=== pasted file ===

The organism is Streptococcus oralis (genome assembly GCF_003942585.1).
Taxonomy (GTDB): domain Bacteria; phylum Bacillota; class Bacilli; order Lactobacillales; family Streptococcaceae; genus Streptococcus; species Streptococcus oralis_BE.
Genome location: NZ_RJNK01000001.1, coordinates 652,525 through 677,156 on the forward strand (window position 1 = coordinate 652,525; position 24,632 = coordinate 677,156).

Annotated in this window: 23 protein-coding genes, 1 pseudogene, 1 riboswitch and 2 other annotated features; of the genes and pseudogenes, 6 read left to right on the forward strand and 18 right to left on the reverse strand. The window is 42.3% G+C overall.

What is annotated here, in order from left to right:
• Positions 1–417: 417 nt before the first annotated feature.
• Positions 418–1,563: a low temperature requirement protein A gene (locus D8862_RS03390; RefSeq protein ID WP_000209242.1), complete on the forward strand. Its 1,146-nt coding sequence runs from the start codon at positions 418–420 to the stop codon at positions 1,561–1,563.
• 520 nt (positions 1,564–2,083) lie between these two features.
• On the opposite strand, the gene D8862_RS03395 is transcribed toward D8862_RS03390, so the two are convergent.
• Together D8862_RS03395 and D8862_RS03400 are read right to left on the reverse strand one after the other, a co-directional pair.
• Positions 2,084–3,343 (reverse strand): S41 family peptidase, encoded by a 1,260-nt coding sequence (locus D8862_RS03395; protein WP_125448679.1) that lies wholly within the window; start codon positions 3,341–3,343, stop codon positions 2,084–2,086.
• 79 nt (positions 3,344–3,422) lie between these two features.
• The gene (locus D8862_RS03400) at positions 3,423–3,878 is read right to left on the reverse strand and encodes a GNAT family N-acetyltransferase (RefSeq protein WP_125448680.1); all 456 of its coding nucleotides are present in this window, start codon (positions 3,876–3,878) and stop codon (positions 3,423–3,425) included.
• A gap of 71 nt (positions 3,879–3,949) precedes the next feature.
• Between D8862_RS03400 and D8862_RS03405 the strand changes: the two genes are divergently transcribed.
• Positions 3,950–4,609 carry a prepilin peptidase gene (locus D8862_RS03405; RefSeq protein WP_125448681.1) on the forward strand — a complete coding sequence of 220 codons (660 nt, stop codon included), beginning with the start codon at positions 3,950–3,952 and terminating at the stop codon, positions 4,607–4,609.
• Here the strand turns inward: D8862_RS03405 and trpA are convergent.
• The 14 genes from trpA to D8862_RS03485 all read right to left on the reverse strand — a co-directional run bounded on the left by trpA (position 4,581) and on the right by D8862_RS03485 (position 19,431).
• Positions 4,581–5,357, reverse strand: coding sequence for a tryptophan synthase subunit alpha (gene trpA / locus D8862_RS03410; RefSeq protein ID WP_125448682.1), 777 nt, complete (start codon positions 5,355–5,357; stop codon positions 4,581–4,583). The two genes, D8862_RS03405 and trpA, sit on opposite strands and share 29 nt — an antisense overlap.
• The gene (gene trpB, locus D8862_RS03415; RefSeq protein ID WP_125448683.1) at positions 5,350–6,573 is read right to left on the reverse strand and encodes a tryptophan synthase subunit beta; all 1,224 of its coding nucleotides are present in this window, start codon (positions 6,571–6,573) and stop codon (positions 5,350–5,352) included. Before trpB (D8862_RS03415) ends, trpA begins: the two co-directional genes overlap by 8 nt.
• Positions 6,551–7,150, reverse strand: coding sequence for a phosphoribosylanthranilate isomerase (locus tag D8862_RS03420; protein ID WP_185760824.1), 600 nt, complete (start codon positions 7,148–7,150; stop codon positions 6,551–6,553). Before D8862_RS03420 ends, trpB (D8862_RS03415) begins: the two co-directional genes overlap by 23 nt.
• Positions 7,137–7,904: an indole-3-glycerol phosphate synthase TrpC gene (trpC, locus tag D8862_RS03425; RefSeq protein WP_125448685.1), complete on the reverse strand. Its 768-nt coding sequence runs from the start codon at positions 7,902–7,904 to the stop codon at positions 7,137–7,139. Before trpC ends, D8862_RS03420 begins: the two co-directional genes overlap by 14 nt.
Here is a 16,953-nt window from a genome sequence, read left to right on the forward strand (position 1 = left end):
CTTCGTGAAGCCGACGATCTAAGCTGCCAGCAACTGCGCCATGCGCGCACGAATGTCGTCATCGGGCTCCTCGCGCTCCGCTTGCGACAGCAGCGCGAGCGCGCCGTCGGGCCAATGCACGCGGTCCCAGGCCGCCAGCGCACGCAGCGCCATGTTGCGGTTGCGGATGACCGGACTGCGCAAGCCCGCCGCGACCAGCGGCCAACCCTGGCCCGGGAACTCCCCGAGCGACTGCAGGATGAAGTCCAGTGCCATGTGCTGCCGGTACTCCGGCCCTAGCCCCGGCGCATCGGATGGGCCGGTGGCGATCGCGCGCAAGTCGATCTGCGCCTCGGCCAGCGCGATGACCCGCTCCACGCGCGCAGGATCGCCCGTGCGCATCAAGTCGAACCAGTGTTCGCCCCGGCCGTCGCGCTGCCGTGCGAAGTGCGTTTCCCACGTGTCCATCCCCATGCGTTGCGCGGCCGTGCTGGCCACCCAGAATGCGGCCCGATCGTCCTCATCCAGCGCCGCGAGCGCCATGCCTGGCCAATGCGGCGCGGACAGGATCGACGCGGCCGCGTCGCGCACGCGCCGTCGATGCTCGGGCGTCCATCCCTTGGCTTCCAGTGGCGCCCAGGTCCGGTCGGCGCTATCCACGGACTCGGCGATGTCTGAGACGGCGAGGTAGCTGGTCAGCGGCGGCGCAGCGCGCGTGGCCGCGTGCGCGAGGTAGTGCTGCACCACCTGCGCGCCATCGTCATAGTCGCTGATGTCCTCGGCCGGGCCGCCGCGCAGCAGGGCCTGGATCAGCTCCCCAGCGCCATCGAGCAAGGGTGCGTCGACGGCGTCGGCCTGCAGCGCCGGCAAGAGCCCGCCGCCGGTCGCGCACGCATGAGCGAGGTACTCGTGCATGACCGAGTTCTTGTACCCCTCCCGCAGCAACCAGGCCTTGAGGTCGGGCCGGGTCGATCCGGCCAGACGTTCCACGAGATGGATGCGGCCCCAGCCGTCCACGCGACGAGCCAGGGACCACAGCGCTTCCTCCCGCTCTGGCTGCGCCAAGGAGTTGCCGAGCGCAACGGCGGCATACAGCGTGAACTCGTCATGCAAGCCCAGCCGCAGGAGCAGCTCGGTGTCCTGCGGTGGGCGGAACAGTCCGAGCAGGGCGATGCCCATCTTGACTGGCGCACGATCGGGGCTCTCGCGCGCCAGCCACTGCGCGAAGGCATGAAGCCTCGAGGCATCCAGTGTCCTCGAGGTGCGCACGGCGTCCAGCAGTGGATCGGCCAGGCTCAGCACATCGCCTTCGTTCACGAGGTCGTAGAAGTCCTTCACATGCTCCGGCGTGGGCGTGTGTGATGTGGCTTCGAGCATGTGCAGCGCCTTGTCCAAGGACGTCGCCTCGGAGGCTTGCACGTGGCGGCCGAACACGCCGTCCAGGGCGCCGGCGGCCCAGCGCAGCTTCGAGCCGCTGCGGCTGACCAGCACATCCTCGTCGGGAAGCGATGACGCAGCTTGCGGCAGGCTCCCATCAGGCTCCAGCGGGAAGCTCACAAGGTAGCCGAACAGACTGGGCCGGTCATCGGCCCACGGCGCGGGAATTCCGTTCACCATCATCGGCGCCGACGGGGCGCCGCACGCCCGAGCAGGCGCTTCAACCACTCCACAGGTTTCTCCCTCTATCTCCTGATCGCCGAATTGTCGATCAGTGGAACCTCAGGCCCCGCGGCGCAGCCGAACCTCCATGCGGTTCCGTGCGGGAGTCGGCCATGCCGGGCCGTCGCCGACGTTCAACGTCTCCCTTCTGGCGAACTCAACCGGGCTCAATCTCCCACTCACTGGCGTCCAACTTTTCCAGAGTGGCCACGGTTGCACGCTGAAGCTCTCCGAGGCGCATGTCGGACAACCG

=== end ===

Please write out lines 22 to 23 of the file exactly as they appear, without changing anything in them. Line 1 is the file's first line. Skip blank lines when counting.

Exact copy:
• Positions 7,137–7,904: an indole-3-glycerol phosphate synthase TrpC gene (trpC, locus tag D8862_RS03425; RefSeq protein WP_125448685.1), complete on the reverse strand. Its 768-nt coding sequence runs from the start codon at positions 7,902–7,904 to the stop codon at positions 7,137–7,139. Before trpC ends, D8862_RS03420 begins: the two co-directional genes overlap by 14 nt.
Here is a 16,953-nt window from a genome sequence, read left to right on the forward strand (position 1 = left end):